The win-state for this game is simply, upon getting a ‘Game Over,’ i.e. falling off the map, choosing to quit the game. This represents the idea of moving off of this path and creating one’s own ideal path forward in life, something that I was able to do through pursuing game development as a career (granted, it still fits along that “path to success,” but it was my choice to stay on it.) This isn’t to say that this “path to success” is objectively a wrong one, as there are really no wrong paths, but I wanted this game to reward going off of the intended path. Everyone has the right to choose what their path forward is, and while people can make suggestions about what that path can look like, no one should be able to make the choice of what path to follow besides the person following it.

Attempting to Book a Club Room

Intervention Game: Attempting to Book a Club Room

This game, Attempting to Book a Club Room, is a scavenger hunt-esque game that takes place during a club meeting of the Northeastern University Game Development Club (NUGDC). In this game, a normal meeting is interrupted by an actor proclaiming that their current club room has been acquired by another club, and the NUGDC needs to find another club room utilizing Northeastern services.

The goal for the players is to find the final club room location for that week’s NUGDC meeting.

– At least 3 actors (including the “game master”)
– Website handout (handout here, website here) and riddle poem (here) for two scenes of the game
– General script outline for the game (here) for GM and actors to follow
– Access to a starting room and Ryder rooms 143 and 207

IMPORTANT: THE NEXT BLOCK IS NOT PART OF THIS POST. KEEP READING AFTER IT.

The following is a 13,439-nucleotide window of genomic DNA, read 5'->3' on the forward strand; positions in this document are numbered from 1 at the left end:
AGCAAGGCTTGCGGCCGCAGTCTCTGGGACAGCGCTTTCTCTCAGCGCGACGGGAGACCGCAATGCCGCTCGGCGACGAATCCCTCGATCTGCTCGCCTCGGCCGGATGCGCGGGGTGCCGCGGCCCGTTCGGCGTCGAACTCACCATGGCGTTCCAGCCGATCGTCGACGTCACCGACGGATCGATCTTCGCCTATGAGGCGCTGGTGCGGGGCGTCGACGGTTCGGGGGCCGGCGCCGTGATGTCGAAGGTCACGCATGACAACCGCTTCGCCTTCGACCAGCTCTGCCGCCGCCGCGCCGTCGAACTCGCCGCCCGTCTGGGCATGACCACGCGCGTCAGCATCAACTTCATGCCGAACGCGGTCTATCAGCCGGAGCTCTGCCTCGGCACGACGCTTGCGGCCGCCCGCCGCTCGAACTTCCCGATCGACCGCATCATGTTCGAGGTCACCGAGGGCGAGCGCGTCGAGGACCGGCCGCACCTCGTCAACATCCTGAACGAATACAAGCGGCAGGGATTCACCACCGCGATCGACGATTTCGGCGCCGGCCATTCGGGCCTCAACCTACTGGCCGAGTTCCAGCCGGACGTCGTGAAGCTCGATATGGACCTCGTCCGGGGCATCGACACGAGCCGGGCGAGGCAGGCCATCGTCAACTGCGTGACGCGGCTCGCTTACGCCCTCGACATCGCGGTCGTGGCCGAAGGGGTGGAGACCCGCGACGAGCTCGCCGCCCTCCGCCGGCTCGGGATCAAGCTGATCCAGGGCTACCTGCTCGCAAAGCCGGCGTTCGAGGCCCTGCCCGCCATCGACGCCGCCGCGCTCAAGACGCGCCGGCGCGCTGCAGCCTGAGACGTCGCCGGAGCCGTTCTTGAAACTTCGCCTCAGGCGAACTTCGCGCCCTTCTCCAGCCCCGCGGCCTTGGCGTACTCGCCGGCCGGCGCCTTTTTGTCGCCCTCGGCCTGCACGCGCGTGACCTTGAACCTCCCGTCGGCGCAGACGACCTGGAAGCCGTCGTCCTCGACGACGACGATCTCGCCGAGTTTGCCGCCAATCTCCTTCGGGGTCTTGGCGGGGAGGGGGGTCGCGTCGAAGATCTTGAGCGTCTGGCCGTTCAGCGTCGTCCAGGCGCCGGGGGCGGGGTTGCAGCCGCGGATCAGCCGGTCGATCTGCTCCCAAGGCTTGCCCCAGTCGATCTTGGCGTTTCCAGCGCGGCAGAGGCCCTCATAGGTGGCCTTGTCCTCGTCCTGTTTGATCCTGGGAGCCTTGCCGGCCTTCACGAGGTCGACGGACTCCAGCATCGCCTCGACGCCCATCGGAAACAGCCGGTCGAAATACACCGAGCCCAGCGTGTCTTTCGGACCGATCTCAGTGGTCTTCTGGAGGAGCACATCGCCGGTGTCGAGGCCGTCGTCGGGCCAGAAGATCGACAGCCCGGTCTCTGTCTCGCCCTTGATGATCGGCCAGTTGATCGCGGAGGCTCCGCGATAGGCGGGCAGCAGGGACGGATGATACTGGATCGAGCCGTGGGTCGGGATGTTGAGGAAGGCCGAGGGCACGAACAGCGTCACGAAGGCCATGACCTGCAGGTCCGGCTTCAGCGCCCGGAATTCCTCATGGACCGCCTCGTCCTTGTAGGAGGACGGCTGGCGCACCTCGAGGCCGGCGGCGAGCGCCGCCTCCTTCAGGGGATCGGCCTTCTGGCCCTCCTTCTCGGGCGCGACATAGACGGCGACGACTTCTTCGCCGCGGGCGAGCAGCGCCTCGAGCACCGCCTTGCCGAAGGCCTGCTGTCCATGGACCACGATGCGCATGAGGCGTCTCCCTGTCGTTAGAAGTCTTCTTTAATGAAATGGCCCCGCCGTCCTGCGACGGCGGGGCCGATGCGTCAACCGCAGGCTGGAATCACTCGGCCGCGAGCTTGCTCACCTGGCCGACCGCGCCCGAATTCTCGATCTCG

There are no explicit rules for the game for the players to be aware of, as this experience is one that is suddenly put onto the players of the game. Each session should be led by a “game master” (GM) to help direct the players through each “scene” of the game. As this was designed to only be run at an NUGDC club meeting, this is the ideal place to run the game. However, choosing another starting location is possible. As the GM, the only rule for you to follow is to let the players do all the work but answer questions with appropriate clarity as players ask them.

Scene 1: Kariotis 110 (or other room)
The game starts in this initial location that starts with dialogue between the GM and the NEU Admin actor. The NEU Admin hands the GM the paper handout that lists the link for the website that contains a quick puzzle for the players to solve. Open up this website on a projector or some other way that is easily seen by all players. By following links on the website, there will be a table with room numbers and corresponding 5-letter combinations that represent different buildings on campus. The answer to the wordle (RYDER) will show the correct room by finding Ryder Hall in the website’s table.

Scene 2: Ryder 143
An actor should be placed at this location ahead of time playing the role as the Club President in the dialogue outline. After the dialogue is complete between the GM, Club President, and NEU Admin, the players will be handed the riddle poem that leads to the next room. The synopsis of the riddle’s answers are as follows:
1. The next club room is also in Ryder
2. The code for the room can be found by counting objects on the first floor of Ryder as specified by the riddle
3. The first number is the number of bathroom sets on the first floor, being 2
4. The second number is the number of courtyards in Ryder, being 0
5. The third number is the number of CAMD banners in the foyer of Ryder, being 7
6. The final club room will be in Ryder 207